Trump Raises Millions in Second Quarter Fundraising

It was announced on Tuesday that President Trump’s re-election campaign and the Republican National Committee (RNC) together had raised $105 million during the second quarter of this year.

This is the most any president or presidential candidate has ever raised for a campaign in just one quarter, and exactly the kind of reward Trump was expecting from his fund-raising reports.

The campaign and the RNC say they have a combined $100 million on hand in cash. According to the campaign, Trump and his committees raised about $54 million and the RNC raised an additional $51 million. In the first quarter of the campaign, both Trump and the RNC raised about $30 million.

In this quarter they raised more money online than they did in the entire first half of 2018. It has not yet been released just how many donors they have or what amounts those added up to be.

That information, as well as others, will be included in the official report to be filed with Federal Election Commission or FEC later in July. However, much of these funds are said to be allocated for get-out-the-vote efforts, digital and television advertising, and other campaign activities for the 2020 election.

This is more than Barack Obama raised during the same period in his re-election campaign, which, at the time, was the most impressive amount any president had ever raised.

His campaign raised $47 million, while the Democratic National Committee hauled in $38 million for a combined total of $85 million, according to the Obama campaign manager, Jim Messina.

Brad Parscale, Trump’s campaign manager, says, “Our massive fundraising success is a testament to the overwhelming support for President Trump.”

And that “no Democrat candidate can match this level of enthusiasm or President Trump’s outstanding record of results.”

However, the president and Parscale are the only ones who have been working hard to raise these funds. Ronna McDaniel, who is chairwoman of the RNC, is well-known for her aggressive fundraising abilities.

She says, “Our grassroots army is already hard at work – putting us in prime position to re-elect President Trump and the Republican across the country.”

The massive amounts collected are also proof of a campaign that runs much more professionally than in previous years.

During the 2016 elections, President Trump raised a significant amount of money through small online donors. However, he also used millions of his own money for the campaign.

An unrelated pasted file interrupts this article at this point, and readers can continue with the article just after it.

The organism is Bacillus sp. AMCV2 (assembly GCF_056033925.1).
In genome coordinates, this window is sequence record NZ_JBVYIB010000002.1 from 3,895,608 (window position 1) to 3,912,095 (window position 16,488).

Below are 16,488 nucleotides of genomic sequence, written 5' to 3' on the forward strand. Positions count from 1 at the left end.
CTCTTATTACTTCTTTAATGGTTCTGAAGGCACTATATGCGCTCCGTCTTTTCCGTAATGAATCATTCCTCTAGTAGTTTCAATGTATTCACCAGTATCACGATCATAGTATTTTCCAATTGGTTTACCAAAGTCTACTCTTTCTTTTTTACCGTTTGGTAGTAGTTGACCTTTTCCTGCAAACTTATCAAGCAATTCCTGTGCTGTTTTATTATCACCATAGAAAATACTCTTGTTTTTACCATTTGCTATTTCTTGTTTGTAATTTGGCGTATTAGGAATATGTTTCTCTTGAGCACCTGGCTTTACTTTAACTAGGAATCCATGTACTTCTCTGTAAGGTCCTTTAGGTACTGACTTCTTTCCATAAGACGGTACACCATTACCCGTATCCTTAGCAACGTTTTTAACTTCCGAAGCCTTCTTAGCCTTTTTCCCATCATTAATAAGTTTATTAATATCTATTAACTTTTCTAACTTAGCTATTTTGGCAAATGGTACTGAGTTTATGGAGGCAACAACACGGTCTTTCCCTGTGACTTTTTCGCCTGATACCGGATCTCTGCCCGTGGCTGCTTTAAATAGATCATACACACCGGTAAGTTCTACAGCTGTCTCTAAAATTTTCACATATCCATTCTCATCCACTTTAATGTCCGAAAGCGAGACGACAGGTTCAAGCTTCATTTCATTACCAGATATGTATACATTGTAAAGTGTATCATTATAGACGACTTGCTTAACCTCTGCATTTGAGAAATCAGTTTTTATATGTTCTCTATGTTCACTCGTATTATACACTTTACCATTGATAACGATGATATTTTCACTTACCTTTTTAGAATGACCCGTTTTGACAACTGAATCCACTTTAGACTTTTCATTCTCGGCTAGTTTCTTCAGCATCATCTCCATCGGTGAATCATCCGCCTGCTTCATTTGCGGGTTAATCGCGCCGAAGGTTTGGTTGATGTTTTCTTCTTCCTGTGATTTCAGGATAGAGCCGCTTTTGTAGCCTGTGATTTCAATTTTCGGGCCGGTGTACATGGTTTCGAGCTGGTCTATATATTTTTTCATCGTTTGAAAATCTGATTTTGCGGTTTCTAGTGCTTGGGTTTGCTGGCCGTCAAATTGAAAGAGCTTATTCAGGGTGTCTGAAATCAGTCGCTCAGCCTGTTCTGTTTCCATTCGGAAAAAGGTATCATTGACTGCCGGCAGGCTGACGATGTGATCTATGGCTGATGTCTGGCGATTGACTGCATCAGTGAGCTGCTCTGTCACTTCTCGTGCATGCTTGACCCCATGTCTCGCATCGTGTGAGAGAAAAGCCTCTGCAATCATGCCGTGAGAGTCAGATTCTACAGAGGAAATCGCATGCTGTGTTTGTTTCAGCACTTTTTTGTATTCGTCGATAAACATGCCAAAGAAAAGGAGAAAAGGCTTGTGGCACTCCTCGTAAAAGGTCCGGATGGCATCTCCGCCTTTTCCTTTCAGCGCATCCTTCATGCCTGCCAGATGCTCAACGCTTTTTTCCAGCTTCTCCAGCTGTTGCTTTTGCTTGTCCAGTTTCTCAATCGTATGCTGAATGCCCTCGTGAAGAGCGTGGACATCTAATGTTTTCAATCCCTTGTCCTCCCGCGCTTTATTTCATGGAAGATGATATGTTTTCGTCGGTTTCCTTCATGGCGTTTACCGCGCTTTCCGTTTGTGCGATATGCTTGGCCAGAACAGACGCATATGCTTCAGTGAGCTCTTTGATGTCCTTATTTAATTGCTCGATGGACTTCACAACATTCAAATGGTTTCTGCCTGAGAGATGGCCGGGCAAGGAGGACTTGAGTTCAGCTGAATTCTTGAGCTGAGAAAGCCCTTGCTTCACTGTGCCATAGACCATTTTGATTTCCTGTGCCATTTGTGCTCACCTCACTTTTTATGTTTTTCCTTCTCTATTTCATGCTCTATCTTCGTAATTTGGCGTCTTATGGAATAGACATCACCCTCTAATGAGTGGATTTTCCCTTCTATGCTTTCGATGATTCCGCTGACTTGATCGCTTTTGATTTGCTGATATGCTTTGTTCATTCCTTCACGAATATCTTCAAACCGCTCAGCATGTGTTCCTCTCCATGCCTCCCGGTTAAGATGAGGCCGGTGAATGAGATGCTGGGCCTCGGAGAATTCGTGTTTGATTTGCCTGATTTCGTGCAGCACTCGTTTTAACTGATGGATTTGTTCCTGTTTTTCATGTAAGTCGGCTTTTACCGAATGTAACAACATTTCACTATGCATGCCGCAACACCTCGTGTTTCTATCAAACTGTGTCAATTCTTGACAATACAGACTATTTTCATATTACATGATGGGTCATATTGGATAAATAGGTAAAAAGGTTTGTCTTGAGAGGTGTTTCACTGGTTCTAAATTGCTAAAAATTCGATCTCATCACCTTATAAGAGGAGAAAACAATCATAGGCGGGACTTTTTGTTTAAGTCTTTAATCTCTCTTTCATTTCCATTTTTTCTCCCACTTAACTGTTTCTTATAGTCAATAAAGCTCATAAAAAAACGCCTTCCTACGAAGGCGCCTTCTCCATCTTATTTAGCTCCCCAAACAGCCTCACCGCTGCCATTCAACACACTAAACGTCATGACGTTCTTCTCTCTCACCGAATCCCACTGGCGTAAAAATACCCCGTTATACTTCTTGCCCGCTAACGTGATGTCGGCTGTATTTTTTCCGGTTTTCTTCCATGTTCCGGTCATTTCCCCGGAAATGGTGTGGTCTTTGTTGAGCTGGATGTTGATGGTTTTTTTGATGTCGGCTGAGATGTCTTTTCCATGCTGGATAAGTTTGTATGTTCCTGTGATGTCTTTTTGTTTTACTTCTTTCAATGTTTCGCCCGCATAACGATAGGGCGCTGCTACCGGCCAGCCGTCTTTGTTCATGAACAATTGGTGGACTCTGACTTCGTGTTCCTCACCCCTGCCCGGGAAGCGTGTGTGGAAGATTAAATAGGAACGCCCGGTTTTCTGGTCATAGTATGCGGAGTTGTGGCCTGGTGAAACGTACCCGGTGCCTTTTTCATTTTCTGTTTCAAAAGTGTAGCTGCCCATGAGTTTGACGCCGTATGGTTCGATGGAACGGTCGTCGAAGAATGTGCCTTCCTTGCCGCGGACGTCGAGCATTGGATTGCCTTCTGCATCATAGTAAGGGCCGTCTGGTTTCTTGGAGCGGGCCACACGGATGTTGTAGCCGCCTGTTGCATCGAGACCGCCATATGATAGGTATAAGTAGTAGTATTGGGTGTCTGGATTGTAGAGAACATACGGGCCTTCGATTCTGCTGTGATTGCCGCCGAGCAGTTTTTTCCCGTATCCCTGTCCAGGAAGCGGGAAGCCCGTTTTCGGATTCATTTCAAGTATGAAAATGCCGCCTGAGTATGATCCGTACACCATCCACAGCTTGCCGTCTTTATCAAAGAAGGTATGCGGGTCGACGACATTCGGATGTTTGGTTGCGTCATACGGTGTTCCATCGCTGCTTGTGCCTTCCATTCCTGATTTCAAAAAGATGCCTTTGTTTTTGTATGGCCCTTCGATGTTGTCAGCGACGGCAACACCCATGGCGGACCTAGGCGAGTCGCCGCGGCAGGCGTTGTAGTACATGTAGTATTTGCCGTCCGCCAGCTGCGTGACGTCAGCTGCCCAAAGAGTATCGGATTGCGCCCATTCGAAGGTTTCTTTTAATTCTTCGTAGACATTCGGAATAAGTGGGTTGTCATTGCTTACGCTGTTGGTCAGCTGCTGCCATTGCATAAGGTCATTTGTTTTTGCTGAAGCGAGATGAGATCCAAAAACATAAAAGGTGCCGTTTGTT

This year’s funding is much different. From Trump’s campaign base camp in Arlington, VA, he and the RNC have been able to “identify troves of new supporters online and continue investing in our unprecedented field program,” according to Ms. McDaniel.

As president, he also has the donor base of the party completing in command, unlike in 2016.

The only other presidential candidate to have released their fundraising totals for the quarter is Democratic Pete Buttigieg, the Mayor of South Bend, Indiana.

On Monday, his campaign announced they had raised about $24.8 million during the second quarter.

Considering that the man was largely unknown only six months ago, this number is quite significant. According to his report, he has been able to steal quite a few of the demented party’s more traditional donors, putting him in a good position to possibly overtake the racist, former Vice President Joe Biden – the current leader in the polls.

Other Democratic candidates have also reported seeing a spike in funding after last week’s first primary debate. Democrat Senator Kamala Harris from California, for example, claims she raised $2 million in the 24 hours right after her confrontational debate presence, in which touted her past hardships as a reason why she would be best for the White House.

However, neither she nor anyone else has released their fundraising numbers for the quarter as a whole. The candidates have until July 15th to file their fundraising reports with the FEC.

In any case, the amounts raised by Trump and RNC, both stored and cash on hand, will make for a rather daunting race for whoever the Democratic party chooses as their primary candidate.